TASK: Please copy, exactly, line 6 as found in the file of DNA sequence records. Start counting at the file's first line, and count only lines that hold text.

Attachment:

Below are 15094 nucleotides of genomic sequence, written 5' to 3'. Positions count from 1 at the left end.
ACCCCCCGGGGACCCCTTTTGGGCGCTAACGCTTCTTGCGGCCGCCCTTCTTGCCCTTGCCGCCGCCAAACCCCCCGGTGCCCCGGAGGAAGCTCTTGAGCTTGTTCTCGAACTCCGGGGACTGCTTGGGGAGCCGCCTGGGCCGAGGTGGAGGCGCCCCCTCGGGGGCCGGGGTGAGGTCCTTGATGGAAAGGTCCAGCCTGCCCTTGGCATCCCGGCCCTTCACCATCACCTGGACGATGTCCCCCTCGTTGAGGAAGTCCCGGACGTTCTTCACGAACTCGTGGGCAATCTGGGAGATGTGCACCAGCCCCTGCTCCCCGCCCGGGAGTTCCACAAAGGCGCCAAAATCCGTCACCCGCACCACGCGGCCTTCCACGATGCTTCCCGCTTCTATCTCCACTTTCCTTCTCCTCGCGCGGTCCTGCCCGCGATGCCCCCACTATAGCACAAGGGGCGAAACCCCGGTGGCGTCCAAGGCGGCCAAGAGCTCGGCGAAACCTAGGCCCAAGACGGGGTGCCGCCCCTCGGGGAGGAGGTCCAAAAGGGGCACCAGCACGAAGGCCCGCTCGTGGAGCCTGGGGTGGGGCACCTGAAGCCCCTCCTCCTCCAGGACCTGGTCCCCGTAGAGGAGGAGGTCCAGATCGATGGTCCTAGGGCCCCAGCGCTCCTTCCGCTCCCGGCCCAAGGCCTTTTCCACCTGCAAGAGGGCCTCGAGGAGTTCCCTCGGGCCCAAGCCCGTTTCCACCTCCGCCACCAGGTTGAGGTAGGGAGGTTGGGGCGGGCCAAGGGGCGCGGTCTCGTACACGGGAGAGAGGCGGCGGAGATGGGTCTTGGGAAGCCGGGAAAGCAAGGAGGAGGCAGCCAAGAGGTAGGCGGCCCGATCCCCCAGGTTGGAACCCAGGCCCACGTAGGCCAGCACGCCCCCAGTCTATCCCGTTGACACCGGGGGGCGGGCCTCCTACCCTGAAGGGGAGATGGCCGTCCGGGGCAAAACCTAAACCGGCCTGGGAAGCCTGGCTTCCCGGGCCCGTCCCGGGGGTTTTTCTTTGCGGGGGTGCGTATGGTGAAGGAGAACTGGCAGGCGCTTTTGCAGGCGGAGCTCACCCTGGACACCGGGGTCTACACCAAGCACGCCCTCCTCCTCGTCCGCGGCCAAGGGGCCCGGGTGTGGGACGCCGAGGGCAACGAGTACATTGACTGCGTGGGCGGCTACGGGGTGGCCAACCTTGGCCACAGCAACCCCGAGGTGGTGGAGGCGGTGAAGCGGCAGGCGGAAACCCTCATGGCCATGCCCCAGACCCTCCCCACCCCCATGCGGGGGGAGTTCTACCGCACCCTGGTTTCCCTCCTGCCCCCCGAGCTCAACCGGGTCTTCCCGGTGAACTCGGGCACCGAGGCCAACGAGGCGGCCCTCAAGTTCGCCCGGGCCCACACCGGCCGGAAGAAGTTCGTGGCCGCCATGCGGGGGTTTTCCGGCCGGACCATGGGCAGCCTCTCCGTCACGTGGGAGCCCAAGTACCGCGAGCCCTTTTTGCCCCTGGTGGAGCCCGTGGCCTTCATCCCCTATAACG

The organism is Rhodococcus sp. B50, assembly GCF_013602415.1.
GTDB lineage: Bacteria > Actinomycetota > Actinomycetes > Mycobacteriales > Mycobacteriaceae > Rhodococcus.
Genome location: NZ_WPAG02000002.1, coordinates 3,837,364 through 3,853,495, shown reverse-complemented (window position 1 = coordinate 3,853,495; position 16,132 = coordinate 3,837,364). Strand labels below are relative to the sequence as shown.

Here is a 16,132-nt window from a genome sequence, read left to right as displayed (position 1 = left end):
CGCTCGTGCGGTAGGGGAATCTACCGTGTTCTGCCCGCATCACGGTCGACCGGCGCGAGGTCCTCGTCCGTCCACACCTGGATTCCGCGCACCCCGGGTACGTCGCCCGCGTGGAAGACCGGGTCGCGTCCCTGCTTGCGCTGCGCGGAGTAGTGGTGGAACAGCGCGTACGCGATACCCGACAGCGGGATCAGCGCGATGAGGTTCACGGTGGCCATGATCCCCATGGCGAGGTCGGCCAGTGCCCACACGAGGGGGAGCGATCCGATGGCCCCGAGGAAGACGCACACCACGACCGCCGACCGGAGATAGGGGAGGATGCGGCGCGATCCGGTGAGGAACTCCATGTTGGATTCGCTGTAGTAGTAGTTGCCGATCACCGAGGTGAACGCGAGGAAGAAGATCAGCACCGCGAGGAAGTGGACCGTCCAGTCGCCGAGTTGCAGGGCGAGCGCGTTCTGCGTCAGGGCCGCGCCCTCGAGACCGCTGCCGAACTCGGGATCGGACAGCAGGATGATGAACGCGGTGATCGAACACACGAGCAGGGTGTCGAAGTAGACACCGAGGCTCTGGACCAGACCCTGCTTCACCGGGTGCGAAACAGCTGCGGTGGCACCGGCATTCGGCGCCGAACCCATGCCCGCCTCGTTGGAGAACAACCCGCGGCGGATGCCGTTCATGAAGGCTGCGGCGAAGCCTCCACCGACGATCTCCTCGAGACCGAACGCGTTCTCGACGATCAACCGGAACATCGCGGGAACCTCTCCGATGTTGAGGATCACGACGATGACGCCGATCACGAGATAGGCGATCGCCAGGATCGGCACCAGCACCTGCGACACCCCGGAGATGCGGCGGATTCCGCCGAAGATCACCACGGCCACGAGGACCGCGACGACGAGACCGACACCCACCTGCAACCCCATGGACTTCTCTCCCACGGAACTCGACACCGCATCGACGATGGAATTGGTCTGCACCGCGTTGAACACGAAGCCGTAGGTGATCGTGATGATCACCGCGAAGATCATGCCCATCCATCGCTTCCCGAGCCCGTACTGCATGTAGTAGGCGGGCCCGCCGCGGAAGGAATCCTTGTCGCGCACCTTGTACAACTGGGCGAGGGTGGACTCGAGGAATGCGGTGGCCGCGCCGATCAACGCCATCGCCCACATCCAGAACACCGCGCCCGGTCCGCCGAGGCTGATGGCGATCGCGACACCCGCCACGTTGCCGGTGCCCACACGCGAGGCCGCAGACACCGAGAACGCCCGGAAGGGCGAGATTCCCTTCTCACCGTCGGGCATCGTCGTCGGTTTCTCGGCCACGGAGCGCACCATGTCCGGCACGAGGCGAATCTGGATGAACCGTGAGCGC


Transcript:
Here is a 16,132-nt window from a genome sequence, read left to right as displayed (position 1 = left end):